The LCMS at the convention in Houston last month commended groups like CORE and the NALC for their stand against the ELCA’s recent decisions on sexuality. Such a commendation needs to be properly understood however. It is not much more than the LCMS commending the Southern Baptists for upholding the doctrine of the Trinity, were we to do that. We commend CORE for standing against apostate decisions in the ELCA but there is still much that is lacking in CORE and NALC. Until they affirm the inerrancy of Scripture and reject their current practice of ordaining women, they are not walking in concord with the Scriptures and are to be kept at a safe distance.
This new NALC denomination is a house of cards. They have a decent hand – the four principles described above – but it is still just a house of cards because it is not built on the inerrancy of Scripture. Without inerrancy, the teaching that the Scriptures are without error, the door is still left open for any unscriptural doctrine to make its way into the denomination. Without inerrancy the house of cards can collapse at any moment. For the moment it is a little stronger than the house of cards known as the ELCA but it is still built on the instability and selfishness of human reason rather than on the pure Word of God.
The NALC views the Scriptures like a menu. They have chosen sexual purity off the menu of Scripture but have decided not to choose the Scriptural teaching on limiting the office of the ministry to men. The Scriptures are not a menu but the in their entirety are the revealed truth of God.
The NALC could learn a lot from the LCMS on the authority of Scripture but here is something the LCMS could learn from NALC. From their Q and A section in their recent newsletter (p. 10)
Will the NALC have a large bureaucratic structure and a large national headquarters? No. The NALC will be very lean structurally, but there will be enough structure to help congregations with their ministries. The NALC will focus on assisting the ministry of congregations, not on congregations assisting the national church body.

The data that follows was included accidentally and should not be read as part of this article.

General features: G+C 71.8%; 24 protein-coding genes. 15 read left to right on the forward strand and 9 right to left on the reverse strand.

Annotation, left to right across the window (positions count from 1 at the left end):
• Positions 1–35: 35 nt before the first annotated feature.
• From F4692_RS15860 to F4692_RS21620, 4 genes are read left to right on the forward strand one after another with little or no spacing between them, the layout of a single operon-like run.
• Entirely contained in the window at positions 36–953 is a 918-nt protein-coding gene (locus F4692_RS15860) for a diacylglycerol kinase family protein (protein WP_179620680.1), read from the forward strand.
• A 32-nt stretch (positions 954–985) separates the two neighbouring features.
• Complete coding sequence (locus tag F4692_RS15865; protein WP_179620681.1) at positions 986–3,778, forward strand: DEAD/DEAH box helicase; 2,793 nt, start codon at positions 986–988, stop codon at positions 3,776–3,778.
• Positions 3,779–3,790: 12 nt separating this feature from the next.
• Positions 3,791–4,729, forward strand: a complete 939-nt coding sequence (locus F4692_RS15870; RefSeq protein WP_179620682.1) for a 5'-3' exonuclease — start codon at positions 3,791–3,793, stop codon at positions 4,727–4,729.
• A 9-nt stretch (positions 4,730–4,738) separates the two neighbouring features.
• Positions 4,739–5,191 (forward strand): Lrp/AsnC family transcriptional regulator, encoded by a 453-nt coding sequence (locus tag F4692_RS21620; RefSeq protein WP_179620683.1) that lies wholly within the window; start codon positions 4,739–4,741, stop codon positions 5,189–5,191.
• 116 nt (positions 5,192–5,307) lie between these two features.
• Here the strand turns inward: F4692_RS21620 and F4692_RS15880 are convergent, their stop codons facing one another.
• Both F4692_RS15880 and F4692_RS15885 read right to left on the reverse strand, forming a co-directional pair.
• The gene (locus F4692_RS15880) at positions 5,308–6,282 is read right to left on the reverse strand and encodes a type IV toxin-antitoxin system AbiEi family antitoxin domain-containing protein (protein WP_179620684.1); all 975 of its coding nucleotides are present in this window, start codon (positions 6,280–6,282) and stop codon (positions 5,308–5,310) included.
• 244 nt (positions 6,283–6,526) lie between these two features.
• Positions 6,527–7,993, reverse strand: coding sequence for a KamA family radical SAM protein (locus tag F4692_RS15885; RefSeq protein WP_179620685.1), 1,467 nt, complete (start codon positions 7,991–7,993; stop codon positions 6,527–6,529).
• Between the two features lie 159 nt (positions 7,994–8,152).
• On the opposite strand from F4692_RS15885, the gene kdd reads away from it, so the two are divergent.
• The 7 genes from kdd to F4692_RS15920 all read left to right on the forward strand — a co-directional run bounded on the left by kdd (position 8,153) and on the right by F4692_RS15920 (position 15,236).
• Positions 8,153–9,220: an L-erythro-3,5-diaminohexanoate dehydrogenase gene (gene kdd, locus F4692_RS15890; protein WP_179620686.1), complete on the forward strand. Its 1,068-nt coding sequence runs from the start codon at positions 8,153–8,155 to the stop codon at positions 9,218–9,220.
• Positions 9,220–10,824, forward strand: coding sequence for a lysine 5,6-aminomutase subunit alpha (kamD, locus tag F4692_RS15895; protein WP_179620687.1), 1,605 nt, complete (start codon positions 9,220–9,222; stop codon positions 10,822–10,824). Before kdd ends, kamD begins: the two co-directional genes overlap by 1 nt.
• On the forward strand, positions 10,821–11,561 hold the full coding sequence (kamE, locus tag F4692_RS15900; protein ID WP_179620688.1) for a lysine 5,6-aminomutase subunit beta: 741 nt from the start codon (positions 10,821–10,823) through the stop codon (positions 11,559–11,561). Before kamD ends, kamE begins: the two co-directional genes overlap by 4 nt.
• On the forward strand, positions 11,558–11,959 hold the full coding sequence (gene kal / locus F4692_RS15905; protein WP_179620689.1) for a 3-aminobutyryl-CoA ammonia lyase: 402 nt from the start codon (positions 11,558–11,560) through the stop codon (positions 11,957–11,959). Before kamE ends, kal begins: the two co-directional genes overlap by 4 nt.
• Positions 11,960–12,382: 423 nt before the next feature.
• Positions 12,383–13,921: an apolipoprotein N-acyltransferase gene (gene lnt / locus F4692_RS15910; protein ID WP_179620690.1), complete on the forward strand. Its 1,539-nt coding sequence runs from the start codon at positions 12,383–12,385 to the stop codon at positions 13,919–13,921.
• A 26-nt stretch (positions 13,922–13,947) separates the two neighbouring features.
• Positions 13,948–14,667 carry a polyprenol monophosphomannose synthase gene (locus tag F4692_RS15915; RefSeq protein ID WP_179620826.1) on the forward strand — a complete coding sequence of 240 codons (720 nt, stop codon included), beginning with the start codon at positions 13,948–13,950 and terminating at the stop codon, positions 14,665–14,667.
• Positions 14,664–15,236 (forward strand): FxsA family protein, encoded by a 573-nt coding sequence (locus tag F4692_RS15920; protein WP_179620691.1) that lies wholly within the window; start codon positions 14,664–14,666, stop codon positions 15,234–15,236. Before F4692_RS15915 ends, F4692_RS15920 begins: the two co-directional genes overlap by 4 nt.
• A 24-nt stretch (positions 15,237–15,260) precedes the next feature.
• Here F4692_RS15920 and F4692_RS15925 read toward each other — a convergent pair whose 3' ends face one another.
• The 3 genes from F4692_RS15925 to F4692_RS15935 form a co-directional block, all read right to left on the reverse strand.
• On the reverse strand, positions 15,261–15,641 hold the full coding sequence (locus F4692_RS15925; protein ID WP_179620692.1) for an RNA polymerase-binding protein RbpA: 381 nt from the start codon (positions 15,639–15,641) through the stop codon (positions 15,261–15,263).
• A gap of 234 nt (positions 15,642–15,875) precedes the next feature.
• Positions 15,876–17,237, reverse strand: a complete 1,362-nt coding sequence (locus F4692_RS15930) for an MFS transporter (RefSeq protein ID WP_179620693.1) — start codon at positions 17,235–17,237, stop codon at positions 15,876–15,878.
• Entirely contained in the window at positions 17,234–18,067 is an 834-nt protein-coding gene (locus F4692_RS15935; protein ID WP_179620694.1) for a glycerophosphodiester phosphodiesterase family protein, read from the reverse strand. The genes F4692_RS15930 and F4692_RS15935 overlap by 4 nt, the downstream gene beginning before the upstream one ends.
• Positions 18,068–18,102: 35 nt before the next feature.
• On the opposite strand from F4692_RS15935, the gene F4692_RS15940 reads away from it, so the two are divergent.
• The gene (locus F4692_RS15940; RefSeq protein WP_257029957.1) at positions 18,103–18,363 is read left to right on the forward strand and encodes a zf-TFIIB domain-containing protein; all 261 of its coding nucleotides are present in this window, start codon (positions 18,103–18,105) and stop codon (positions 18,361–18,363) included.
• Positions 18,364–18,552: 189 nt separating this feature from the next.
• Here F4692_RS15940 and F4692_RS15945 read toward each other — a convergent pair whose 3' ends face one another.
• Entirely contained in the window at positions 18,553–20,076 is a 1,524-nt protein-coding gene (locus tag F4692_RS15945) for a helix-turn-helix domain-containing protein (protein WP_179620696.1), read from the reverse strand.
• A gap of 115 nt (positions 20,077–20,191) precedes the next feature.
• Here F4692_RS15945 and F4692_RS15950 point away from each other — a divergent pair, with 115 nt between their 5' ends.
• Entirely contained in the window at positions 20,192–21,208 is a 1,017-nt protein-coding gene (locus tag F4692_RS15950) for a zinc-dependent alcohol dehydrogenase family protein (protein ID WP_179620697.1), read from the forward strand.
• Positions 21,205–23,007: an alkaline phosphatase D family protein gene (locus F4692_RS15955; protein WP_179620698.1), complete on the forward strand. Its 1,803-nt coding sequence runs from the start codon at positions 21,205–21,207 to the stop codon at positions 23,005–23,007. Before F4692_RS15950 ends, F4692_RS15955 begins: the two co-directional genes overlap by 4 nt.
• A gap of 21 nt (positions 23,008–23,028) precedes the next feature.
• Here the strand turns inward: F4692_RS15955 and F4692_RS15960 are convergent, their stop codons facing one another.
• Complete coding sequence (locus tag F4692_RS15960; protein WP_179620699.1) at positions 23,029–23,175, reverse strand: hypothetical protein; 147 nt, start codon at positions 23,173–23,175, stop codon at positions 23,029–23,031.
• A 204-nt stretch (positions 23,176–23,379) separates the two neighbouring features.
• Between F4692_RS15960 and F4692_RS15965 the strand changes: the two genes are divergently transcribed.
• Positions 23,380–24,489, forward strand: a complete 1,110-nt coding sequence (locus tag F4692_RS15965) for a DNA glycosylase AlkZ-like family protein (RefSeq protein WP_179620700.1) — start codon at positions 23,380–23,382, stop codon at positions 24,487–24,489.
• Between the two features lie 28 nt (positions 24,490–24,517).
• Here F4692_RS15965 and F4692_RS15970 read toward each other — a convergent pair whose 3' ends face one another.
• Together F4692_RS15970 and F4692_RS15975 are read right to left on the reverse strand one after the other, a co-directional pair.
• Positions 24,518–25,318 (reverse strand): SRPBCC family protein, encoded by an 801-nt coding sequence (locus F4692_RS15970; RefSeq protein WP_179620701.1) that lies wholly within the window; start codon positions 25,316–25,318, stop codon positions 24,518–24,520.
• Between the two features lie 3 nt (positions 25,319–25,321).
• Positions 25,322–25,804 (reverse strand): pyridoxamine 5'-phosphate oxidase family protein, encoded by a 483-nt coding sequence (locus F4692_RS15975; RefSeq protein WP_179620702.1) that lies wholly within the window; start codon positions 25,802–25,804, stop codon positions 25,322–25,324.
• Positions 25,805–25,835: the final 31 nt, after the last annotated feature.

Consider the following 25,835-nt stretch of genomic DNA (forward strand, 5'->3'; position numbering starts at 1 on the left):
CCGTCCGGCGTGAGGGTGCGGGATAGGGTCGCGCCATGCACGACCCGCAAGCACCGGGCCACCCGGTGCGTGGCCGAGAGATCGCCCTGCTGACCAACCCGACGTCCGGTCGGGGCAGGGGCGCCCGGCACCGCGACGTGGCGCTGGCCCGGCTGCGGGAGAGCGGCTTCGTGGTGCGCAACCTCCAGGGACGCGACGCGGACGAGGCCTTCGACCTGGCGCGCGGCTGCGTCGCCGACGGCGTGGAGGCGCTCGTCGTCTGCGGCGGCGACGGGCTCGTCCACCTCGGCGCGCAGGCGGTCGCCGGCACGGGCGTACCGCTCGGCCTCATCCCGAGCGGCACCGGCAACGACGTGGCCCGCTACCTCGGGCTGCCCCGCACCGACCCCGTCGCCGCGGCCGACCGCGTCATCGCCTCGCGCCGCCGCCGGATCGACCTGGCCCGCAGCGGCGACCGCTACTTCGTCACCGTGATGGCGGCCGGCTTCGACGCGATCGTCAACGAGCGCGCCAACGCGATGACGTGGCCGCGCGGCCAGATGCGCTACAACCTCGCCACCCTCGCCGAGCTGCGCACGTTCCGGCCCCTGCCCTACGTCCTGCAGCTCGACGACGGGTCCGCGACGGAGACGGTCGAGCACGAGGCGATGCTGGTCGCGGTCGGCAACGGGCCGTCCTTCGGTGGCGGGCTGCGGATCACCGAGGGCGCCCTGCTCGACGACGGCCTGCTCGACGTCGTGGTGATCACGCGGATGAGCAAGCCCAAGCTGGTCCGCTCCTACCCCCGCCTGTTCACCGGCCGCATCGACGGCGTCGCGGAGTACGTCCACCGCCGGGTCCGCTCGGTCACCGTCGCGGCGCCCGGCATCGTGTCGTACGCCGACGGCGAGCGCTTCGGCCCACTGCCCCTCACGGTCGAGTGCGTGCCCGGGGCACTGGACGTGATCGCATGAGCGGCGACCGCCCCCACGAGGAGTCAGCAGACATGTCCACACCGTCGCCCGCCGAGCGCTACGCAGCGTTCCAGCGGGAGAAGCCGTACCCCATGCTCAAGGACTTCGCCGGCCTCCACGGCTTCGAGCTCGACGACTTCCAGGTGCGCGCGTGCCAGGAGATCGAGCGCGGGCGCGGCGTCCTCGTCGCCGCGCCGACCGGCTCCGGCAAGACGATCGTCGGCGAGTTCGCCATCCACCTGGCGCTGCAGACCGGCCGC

This is what the Blue Ribbon Task Force should have been proposing but instead proposed changes that turn the LCMS into one large corporate/church growth type of a synod. The Task Force decided to streamline authority but the issue is not streamlined authority. The real issue is just simply streamlining. The Blue Ribbon Task Force had in mind a strong presidency geared toward changing the LCMS into a mission-driven (i.e. sacrifice nearly everything at the altar of church growth) denomination rather than just streamlining the bureaucracy and staying focused on getting the message straight and getting the message out.
The founding of the NALC is a monumental occasion in world Lutheranism. We too commend them for taking a stand against the ELCA but we also plead with the NALC to return to the pre-Enlightenment Lutheranism of our grandfather’s church that received the Scriptures from God as the pure teaching of the faith and upheld those Scriptures in all of their truth.
(You can read more about CORE and the NALC at the CORE website.)
*I was a signer of the ACELC’s original letter but with the election of Rev. Harrison to the presidency of the LCMS I no longer believe an association of congregations is needed. The ACELC has Scriptural standards of doctrine and practice to which I fully assent but their call for an association of congregations is now debatable